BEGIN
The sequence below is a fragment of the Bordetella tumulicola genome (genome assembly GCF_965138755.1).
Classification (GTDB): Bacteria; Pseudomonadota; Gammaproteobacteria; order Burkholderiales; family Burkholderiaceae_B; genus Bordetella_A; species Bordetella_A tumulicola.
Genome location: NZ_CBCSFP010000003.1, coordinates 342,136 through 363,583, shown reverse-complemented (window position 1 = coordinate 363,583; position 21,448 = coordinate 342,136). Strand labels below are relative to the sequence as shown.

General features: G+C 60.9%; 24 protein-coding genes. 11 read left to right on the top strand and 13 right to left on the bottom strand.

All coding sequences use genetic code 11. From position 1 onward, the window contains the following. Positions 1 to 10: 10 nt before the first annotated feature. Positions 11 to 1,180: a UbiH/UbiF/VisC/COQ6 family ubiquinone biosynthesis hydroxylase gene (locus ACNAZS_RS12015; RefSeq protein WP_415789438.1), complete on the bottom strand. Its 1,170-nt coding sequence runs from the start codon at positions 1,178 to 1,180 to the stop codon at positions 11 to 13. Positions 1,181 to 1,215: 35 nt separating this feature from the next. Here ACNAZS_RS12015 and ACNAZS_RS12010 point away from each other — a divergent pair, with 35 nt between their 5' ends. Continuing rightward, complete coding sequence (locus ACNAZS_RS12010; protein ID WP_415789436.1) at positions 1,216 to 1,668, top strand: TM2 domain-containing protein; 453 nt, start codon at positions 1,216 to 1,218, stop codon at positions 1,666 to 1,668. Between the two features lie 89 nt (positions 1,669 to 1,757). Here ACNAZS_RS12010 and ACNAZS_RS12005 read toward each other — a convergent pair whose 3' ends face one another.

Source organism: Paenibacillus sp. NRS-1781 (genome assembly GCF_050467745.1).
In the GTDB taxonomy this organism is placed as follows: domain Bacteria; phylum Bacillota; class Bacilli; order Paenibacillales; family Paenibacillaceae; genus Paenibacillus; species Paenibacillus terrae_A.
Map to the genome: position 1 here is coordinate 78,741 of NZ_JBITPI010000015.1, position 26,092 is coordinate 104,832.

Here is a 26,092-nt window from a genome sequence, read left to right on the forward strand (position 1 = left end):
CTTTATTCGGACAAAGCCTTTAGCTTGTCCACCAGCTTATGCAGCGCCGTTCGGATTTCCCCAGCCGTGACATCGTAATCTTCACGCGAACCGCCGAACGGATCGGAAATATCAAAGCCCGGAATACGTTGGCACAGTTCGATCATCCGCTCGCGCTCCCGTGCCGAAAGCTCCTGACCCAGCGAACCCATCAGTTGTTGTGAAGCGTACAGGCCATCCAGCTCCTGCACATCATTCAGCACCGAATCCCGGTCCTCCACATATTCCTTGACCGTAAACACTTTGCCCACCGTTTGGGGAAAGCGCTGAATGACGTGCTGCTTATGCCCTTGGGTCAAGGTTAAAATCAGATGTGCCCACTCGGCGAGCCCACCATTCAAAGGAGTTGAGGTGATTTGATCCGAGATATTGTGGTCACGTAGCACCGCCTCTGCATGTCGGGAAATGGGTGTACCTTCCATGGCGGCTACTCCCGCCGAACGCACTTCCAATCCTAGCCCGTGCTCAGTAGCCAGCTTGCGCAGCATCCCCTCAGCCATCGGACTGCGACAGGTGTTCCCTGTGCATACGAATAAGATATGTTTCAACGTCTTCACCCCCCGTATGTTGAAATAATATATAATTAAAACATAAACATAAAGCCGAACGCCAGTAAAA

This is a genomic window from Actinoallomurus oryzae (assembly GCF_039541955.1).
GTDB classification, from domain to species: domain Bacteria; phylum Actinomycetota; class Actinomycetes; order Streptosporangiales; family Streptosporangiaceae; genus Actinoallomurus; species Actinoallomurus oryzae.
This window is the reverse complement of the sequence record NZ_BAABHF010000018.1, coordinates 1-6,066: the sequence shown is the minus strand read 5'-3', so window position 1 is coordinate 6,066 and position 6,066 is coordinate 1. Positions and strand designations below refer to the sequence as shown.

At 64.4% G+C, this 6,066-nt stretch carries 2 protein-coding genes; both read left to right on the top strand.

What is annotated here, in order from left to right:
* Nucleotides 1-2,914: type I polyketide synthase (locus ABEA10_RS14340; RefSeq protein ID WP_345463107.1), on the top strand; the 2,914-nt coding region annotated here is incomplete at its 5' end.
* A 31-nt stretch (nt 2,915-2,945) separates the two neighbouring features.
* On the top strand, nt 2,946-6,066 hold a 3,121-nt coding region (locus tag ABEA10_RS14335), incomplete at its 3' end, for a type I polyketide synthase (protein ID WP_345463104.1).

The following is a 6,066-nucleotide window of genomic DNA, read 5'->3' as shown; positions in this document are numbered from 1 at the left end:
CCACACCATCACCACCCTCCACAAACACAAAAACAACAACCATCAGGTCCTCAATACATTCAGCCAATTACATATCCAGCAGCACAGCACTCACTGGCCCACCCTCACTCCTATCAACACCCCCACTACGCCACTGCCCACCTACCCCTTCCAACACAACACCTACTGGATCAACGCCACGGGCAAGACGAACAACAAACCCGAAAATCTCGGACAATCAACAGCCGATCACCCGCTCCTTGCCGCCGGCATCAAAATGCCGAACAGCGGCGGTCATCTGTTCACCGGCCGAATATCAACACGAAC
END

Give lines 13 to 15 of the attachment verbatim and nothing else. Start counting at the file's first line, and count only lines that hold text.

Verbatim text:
This window is the reverse complement of the sequence record NZ_BAABHF010000018.1, coordinates 1-6,066: the sequence shown is the minus strand read 5'-3', so window position 1 is coordinate 6,066 and position 6,066 is coordinate 1. Positions and strand designations below refer to the sequence as shown.

At 64.4% G+C, this 6,066-nt stretch carries 2 protein-coding genes; both read left to right on the top strand.

What is annotated here, in order from left to right: